Consumer confidence climbs as COVID-19 cases decline
OTTAWA – The decline in new COVID-19 cases across the country in May resulted in a 6.5-point advance in the Index of Consumer Confidence (ICC) published by the Conference Board of Canada, a private think-thank based here. The index now sits at 87% of its pre-pandemic level.
The board reported the index sat at 104.9 after the May survey. It was set to 100 in 2014.
“With the speedy rollout of vaccines, many Canadians are growing more hopeful for an economic reopening and are feeling more confident about their future job prospects. Over 26% of survey respondents believe there will be more jobs six months from now, the highest level of optimism since 2002,” board economist Anna Feng said in a statement.
“However, consumers remain cautious about making major purchases,” she continued, adding, “The optimism on the question retreated for the second consecutive month. Close to 57% of survey respondents believe that now is a bad time to make a major purchase, the most pessimistic level since last June and exceeding the peak seen during the 2008 financial crisis.”
Feng believes this result is likely related to the pandemic’s third wave which is being felt across many parts of the country as well as the extraordinary home price increases seen recently the country which is affecting affordability. “The setback in confidence on purchasing big ticket items threatens the near-term outlook for household spending,” she observed.
The board’s report also broke down the index regionally from coast-to-coast.
Ontario: As COVID-19 cases began falling from a peak reached in mid-April, Ontarians are slightly more confident about their future. Ontario’s index rose 4.3 points in May, thanks to positive sentiment about future employment. Over 25% of respondents believe there will be more jobs six months from now, more than double the number of positive views observed before the pandemic. However, concerns over financial conditions, both current and future, are weighing on consumers’ confidence in making major purchases. Positive sentiment on the major purchases question was relatively steady at 17.9% in May, roughly in line with the national average.
Quebec: The index for this province index rebounded 6.3 points in May, recovering to around 79% of its pre-pandemic level, the slowest pace of recovery after the Atlantic region. With the gradual easing of restrictions in some regions of the province, Quebecers are significantly more confident about their future. Optimism improved on questions of future employment and finances. “However,” Feng noted, “Quebecers are particularly cautious about making a major purchase now, due mainly to their concerns over their current finances. With roughly 67% of negative views on the question, Quebec logged the highest share of pessimism across Canada in May.”
Alberta: Alberta’s index bounced back 9.0 points in May, bringing the index 5.0% higher than its pre-pandemic level. The recent uptick in oil prices boosted Albertans’ confidence about their financial conditions, both current and future. Nevertheless, the controversial order by Michigan Governor Gretchen Whitmer to shut down Enbridge Line 5 operations dimmed the employment outlook for many Albertans, intensifying pessimism on this question for the second consecutive month. More than 37% of respondents held negative views about their future job prospects, the highest share of pessimism across Canada. “Given the pessimism about job conditions, it’s not surprising that Alberta had the lowest share of positive views (14.8%) on the question of major purchases in May,” Feng said.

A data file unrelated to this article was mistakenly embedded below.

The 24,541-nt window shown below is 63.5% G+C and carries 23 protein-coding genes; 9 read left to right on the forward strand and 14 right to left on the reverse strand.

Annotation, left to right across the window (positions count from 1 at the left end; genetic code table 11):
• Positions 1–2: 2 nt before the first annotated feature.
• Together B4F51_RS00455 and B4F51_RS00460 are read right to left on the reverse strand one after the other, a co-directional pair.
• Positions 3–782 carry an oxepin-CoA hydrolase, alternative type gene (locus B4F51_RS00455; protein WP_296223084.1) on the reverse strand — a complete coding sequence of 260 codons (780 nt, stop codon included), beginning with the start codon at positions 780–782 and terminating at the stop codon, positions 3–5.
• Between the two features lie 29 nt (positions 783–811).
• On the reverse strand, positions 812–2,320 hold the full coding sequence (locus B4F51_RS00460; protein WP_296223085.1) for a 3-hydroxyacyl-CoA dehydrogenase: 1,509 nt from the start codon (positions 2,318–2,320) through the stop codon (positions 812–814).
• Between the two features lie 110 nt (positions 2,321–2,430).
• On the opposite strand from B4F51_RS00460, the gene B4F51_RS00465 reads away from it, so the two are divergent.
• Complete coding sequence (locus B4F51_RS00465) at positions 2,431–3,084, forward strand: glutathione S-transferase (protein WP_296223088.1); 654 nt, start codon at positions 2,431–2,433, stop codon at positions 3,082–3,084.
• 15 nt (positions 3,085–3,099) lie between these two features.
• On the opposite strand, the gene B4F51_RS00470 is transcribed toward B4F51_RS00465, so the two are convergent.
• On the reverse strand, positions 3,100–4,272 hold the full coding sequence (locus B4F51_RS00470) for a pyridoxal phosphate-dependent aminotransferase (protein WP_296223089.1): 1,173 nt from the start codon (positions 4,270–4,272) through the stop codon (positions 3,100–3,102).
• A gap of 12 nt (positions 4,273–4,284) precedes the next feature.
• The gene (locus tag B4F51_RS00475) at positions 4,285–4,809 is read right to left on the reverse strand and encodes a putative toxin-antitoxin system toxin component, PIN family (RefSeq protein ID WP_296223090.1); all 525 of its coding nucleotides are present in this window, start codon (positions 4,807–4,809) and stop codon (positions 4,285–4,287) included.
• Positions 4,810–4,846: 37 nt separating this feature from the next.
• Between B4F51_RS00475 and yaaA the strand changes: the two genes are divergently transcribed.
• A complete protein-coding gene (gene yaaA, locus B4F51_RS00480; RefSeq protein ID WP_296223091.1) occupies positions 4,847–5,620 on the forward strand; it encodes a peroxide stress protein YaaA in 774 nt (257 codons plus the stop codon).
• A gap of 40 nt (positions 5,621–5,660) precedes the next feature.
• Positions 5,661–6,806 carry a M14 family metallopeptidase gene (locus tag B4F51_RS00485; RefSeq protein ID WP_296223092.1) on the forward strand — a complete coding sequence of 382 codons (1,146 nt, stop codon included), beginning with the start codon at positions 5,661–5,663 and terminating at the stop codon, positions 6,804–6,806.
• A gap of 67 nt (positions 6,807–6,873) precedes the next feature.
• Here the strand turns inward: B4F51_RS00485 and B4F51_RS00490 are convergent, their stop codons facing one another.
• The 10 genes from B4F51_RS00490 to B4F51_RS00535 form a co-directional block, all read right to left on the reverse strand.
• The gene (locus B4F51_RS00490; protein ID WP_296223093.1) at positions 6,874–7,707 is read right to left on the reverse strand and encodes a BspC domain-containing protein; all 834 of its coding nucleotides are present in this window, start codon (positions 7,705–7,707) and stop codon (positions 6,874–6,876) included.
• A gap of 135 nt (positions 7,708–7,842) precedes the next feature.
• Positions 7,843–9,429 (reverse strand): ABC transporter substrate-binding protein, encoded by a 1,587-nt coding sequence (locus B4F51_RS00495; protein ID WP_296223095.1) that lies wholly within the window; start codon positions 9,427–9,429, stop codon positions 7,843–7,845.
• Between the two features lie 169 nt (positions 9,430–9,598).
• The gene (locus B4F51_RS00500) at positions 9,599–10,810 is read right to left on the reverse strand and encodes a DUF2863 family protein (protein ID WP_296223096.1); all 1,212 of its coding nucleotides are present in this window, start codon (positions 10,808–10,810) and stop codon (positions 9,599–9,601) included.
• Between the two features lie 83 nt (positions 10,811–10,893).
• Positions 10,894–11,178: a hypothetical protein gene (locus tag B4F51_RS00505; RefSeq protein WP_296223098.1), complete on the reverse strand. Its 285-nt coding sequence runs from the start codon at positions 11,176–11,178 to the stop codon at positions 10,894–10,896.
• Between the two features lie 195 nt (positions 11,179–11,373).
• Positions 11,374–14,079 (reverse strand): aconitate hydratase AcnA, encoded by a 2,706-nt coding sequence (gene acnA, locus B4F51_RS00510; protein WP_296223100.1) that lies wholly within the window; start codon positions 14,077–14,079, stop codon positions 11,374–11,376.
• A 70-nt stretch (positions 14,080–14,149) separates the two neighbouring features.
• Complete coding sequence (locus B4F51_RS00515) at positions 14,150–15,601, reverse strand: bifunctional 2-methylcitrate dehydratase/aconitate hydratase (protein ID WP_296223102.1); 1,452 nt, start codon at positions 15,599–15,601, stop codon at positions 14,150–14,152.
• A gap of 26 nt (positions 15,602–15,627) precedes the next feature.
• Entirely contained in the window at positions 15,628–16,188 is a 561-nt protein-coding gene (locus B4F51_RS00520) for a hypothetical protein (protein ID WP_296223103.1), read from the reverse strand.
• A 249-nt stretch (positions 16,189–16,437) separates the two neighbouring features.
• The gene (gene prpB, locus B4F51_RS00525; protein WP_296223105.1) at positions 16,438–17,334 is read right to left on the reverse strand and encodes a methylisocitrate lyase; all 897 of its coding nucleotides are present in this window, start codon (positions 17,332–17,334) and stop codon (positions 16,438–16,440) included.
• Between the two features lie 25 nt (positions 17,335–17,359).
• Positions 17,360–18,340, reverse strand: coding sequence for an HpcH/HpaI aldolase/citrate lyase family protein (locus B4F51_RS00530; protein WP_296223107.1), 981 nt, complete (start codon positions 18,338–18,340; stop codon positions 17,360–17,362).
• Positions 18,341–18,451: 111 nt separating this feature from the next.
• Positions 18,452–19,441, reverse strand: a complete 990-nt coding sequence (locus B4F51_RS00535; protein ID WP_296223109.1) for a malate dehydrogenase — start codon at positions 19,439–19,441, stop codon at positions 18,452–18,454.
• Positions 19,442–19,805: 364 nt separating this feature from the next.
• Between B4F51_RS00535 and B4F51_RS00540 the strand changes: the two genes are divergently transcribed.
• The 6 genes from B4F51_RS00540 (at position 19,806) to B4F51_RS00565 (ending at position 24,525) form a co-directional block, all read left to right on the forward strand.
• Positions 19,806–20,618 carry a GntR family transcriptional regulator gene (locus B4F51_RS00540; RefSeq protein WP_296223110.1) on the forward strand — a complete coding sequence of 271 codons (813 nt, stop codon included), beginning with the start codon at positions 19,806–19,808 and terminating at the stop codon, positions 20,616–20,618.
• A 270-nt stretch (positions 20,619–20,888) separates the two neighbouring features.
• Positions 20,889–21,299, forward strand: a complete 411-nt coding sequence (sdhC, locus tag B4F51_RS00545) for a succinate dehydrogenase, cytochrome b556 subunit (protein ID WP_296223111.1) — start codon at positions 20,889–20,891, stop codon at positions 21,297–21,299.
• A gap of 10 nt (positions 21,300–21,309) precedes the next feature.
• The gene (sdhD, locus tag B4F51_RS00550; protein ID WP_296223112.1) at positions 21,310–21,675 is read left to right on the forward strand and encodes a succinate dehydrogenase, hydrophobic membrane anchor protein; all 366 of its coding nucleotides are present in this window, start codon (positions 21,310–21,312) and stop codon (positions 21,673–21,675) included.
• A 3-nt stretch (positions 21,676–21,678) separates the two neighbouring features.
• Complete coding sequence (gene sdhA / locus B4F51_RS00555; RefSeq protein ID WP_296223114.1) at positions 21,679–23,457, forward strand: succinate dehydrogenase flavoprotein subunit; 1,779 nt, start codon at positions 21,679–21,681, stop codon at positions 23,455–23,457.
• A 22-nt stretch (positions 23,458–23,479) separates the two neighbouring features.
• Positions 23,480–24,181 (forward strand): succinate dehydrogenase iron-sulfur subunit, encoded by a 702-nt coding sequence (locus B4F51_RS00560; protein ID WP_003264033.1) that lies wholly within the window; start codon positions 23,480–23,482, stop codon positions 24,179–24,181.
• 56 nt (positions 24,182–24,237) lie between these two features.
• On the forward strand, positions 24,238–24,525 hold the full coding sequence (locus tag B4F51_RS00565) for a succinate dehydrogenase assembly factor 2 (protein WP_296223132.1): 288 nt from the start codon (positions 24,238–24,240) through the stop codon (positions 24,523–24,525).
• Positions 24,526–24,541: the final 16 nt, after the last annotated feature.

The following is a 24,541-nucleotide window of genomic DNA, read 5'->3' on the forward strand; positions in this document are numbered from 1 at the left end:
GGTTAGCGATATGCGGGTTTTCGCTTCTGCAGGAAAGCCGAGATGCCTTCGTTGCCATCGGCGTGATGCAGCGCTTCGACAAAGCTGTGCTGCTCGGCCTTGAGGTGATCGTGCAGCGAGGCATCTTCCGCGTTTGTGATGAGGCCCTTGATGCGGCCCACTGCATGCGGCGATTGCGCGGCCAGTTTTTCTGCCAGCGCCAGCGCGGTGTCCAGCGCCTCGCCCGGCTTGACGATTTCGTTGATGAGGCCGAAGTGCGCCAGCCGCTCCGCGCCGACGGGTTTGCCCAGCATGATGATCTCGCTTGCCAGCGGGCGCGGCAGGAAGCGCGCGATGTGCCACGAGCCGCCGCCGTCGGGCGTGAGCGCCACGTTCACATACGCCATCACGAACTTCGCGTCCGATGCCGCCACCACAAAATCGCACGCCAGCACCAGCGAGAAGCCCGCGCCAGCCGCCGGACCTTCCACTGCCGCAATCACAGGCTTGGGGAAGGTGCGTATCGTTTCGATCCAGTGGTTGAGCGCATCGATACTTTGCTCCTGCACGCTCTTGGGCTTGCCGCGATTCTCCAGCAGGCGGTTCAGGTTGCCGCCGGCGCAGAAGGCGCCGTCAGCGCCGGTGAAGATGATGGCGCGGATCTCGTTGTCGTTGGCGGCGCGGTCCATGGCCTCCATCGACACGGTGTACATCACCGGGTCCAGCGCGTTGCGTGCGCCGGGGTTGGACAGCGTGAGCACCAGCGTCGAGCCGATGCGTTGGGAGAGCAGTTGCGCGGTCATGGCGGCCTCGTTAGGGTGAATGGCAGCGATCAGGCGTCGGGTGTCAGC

British Columbia: The index here shot up 19.6 points in May, reaching 98.6% of its pre-pandemic level. Consumers’ optimism about their finances and future employment improved significantly. Close to one-third of respondents are optimistic about their job prospects six months from now, which is the highest share of positive views among provinces. “Positive sentiment on major purchases, however, stalled at 16.7%, likely because of concerns over recent tougher restrictions implemented in the province,” Feng commented.
Prairies: The index in the Saskatchewan-Manitoba region stayed flat at 74.3 in May, following its 5.3 point decline the previous month. Manitoba has the highest COVID-19 per capita infection rate in Canada. As such, consumers in the region are particularly worried about their future employment. The Saskatchewan-Manitoba region is the only area logging negative views on the future job question. “Only 13.8% per cent of survey respondents in the region believe that there will be more jobs six months from now, the lowest level among provinces,” Feng said, adding, “The pessimistic views on the question of major purchases also significantly rose in May, as more than 53% of survey respondents believe that now is a bad time to spend money on big-ticket items.”
Atlantic Canada: As COVID-19 cases spike in most of the Atlantic region, especially in Nova Scotia, tighter restrictions and the delayed reopening of the Atlantic Bubble are taking a toll on consumer confidence in the region. The index plunged 19.5 points in May, back to the bottom of the recovery chart among provinces. Pessimism intensified on all four survey questions. “The region now has the lowest confidence on questions related to finances,” Feng said, adding, “As such, only 15.9% of survey respondents believe now is a good time to make a major purchase, the lowest share of optimism following Alberta.”